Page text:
I have a comic collection from my ute. It was interesting to see the
spike in the value of X-Men comics about 12 years ago. It was less
interesting to discover that somewhere along the line a few hundred
comics of mine went missing.
I know guys who's mother/sister/wife/insane female human
threw away the guy's comic book collection when he was
away at work/war/contract job overseas. The guy comes
home and finds his stuff gone and the insane female human
is so puzzled by the often violent reaction. Guys have to
hide their stuff in a locked warehouse or safety deposit
I've have (6) 1/2 boxes of bagged and boarded comics, mainly #1
issues, sitting out in the garage I'd like to get rid of but a cursory
review of the market shows they are worth next to nothing. Maybe
they'll burn well.
And I have thousands of comic cards, complete sets with chase cards,
in archival sheets and binders too.
I sure wasted alot of $$$ in my later ute.
What were you reading/collecting that #1 issues are almost worthless?
I just read what I liked. I actually had a non-lending comic book
library in college to help support my habit. Collected dues and a had
a punch card catalog system and everything. Some of them are worth a
fair amount. I was a little brought down when I started looking into
the values that the ones that disappeared had most of the value. And
also disappointed to see that what should be the most valuable comic I
have in the collection is missing it's cover and worth a tiny fraction
of an intact comic. No surprise there, still disappointing.
I think that is the epoxy (or some sort of plastic) coated stuff. As
they lay it out, somebody has to go spot-treat all the spots where they
weld it or cut it, lest that provide an entry point for water to get
under the protective layer. The spot repairs I see are red, probably to
make it quick to check and see that none got missed. A color like green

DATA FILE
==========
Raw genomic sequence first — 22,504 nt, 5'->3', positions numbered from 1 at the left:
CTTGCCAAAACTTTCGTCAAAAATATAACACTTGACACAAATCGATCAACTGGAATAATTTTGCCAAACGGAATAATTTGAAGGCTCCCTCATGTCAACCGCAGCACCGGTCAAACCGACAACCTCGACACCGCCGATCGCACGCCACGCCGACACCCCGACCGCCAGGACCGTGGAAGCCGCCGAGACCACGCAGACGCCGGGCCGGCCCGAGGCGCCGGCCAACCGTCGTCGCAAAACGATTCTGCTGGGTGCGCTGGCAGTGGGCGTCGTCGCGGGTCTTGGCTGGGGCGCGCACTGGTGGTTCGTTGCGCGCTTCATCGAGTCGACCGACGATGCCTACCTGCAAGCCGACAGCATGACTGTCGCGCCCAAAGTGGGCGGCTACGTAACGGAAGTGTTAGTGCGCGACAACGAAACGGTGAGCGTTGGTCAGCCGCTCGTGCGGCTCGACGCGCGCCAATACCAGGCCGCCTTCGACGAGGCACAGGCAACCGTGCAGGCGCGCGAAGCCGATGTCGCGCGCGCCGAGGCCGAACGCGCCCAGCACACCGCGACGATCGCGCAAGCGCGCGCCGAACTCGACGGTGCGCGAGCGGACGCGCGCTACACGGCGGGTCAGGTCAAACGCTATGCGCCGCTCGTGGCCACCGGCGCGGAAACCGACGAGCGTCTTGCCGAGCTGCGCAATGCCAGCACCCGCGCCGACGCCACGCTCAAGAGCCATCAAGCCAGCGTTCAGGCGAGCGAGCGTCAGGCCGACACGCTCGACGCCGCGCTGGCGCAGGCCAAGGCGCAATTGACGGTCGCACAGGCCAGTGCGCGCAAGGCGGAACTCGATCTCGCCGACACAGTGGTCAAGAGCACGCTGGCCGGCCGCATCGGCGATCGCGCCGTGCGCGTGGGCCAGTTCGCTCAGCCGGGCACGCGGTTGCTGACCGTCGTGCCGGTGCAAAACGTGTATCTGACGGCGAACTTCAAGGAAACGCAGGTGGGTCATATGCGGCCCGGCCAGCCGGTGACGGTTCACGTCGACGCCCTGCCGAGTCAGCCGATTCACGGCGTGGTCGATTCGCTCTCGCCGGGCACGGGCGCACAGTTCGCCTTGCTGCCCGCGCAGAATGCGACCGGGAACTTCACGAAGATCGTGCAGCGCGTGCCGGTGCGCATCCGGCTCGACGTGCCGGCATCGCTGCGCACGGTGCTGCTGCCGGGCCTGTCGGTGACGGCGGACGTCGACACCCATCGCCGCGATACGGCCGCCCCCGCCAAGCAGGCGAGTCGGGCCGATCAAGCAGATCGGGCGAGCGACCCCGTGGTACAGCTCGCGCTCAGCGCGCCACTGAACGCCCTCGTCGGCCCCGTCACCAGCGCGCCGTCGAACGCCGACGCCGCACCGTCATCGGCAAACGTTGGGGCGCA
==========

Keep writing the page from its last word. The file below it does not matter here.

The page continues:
would also make any damaged rusty spots jump out at you.
The green stuff is all I ever see anymore used on bridge or parking
garage work around here in salt country. Even see it used on vertical
work, like for exposed concrete on buildings.
Yes, it is epoxy coated rebar, Out in the west they also have an epoxy
coating that is purple. They have different properties in the coating and
are used in different applications.
The "Z" bar I mentioned above is in a Yellow coating.
I "heard" (so it may/may not be true) that a job one time was supposed to
use epoxy coated rebar, but the shop sent black (that is the term we use for
uncoated plain old rebar)) bar instead. The contractor didn't want to wait
for it to be refabbed, so he told the guys to go to paint store, get a can
of green paint, bring it back and coat the bars with that instead...
I'd like to see that, as I've never seen one bent-and then break
because of it.
It would have had to have been bent back and forth quite a bit to have
stressed to the breaking point.
I installed 64 HU28's and 8 HU28-2's yesterday and the only thing that
broke was the skin on the middle finger of my left hand as it crushed
between the edge of an HU28 and a 28oz Estwing waffle face. It made
for a really nifty red splash pattern on the ledger board.
(6) 16d's per hanger - do the math x 28oz.....yes my arm is warped
???? They likely meant glass fiber additive, as a replacement for rebar,
not actual rebar made of fiberglass. Used mainly in light slabs like
patios, garages, and warm-climate driveways. I suppose it reduces prep
labor, but I'm old fashioned and not sure I'd trust it as a replacement
for 4" fabric.
Learn something every day on here- I did not know that they were making
that now. (I may have grown up in the business, but I haven't actually
been in it for several years.) Thanks for the link.
No friggin' way. That simply means that virtually any cement highway
in NY, NJ, or MI is suspect! They are all full of holes!
(I remember reading a few months ago about the city of NY digging up a
location and finding a bunch of bodies: a mafia graveyard, apparently,
with little hope of ever identifying those burried in the hole!)
Regardless we all know Jimmy Hoffa is alive and well, living with
Elvis in North Dakota.
Well, the problem is so old that the verdict always goes the unions
regardless of what anybody else votes.
So, that's also why the reason the people with post-pyramid
engineering talent, also
decided to work on self-assembling robots, self-replicating
machines, autonomous vehicles,
fiber optics, optical computers. gps, laserdisks, on-line
and compact flourescent lighting instead of either the concrete or
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